GoNote £149 Android touchscreen laptop launches next month, aimed at UK students

GoNote £149 Android touchscreen laptop launches next month, aimed at UK students

Today sees the launch of the 10″ GoNote, touch screen laptop which is squarely aimed at the student market as we head into the academic year in the UK.

The notebook from Ergo Electronics is a UK first, combining a traditional laptop layout with a tablet style touch screen for educational computing. It combines some of the user interfaces that students may already be familiar with and runs Android 4 (Ice Cream Sandwich).

The laptop is one of the first Android products specifically designed to help school-children and students with their studies. The price point reflects the need to put affordable computing in the hands of a younger audience – or appeal to parents who are already meeting the costs of children in education. The suggested retail price is £149.99 and the laptops will be available from September.

GoNote comes with Kingsoft Office pre-loaded so users can create documents in the more ubiquitous file types including Microsoft Office .doc, .ppt and .xls. However, users cannot install the Windows OS as the unit is Android only.

It’s fairly roomy with 8GB onboard storage which is expandable via Micro SD to a maximum of 32GB. Maybe not enough room to mix a feature film, but likely to be enough for the average student writing and researching essays and users can always save to the cloud if they choose.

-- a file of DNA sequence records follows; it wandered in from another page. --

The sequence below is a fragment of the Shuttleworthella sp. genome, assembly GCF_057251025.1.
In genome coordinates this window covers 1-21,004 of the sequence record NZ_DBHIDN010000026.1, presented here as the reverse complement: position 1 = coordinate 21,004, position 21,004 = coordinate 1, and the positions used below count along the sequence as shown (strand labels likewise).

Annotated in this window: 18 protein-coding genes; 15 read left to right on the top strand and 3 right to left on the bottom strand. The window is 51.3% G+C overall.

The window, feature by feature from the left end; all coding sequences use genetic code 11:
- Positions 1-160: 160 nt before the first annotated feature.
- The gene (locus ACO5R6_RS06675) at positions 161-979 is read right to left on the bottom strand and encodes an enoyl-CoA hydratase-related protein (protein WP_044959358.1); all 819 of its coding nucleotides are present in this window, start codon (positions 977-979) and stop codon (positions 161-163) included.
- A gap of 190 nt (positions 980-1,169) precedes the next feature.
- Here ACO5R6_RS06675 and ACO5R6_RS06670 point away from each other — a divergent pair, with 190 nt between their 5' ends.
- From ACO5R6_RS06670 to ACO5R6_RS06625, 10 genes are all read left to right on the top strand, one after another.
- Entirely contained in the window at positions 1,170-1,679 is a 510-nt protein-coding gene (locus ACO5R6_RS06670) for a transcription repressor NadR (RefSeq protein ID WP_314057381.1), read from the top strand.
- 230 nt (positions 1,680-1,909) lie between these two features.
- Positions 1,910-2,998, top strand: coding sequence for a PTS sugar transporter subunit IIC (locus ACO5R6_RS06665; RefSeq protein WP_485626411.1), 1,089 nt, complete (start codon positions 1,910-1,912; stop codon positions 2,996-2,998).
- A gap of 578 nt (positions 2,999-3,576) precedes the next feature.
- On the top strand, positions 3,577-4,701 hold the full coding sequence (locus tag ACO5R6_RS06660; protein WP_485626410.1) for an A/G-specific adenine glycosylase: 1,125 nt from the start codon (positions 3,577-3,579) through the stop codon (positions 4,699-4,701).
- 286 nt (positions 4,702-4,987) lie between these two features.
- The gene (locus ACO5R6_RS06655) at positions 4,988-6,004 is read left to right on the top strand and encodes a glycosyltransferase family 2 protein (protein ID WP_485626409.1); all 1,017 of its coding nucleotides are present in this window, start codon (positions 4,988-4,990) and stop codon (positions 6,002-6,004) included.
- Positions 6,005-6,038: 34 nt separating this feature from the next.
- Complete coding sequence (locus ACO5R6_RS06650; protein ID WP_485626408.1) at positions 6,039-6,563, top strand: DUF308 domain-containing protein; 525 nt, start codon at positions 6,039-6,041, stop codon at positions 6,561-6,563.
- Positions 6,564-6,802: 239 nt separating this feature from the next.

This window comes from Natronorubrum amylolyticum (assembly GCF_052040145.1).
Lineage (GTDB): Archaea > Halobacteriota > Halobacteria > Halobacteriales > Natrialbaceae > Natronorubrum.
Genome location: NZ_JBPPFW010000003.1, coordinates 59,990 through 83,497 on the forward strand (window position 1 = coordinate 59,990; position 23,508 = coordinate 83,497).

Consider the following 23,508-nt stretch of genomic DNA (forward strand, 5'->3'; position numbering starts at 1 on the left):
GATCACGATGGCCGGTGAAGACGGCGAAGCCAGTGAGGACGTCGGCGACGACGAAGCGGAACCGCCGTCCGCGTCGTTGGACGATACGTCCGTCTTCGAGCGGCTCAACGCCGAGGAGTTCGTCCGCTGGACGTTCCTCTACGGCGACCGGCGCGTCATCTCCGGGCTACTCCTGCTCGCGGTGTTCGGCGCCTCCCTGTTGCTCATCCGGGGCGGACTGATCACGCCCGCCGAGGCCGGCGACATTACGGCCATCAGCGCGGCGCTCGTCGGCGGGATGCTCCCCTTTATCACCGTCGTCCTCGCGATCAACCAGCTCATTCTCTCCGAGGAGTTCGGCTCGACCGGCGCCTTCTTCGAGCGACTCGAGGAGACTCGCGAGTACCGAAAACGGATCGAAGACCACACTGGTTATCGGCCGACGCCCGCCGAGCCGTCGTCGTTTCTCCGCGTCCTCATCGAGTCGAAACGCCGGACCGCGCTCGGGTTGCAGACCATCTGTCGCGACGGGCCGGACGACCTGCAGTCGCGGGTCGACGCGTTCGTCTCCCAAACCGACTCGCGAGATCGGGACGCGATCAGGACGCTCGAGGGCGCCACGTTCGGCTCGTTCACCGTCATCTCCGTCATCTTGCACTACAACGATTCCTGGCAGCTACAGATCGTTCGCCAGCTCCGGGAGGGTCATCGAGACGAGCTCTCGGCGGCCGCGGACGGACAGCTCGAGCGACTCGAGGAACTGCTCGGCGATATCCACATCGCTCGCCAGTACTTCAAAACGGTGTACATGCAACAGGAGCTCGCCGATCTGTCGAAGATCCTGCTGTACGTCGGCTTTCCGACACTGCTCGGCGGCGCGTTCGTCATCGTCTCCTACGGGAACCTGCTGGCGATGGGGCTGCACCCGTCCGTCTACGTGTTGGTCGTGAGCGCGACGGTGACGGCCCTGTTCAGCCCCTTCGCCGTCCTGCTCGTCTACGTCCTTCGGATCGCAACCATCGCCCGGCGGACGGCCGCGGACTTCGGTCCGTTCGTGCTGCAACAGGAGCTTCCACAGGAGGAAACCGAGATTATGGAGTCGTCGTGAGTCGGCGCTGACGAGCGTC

The computer comes with a 10 inch diagonal display with 1024 x 600 pixel resolution, full colour LED backlit screen and 16:9 widescreen aspect ratio. The GoNote is WiFi enabled but does not have GPS or embedded 3G.

The laptop also comes with Google Play Store access so that students can find applications that might help them with learning (or fill their computer with various and assorted games to pass the time in boring lectures, not that we would condone this activity of course.)

Tools for students

ICT is high on the agenda for schools this year. Michael Gove MP, Secretary of State Education pointing out that the UK curriculum could do with some real change, Eric Schmidt of Google visited the UK earlier this year and stressed the importance of supporting computer science teachers and a number of alternative sources of courses for coding and computer skills outside of state education.

The resources for learning are being refined which can only put pressure on parents to find the tools for their kids to take advantage of these options. While there are many laptops on the market aimed at student finances, the addition of new models with alternative functionality will hopefully help to drive prices down and make  computer science a more affordable career choice.

If the UK is to be the “the technical creative, intellectual, scientific capital of the world” as stated by London mayor Boris Johnson, then emerging talent is going to need something to work with.

Image Credit: Mike Willis

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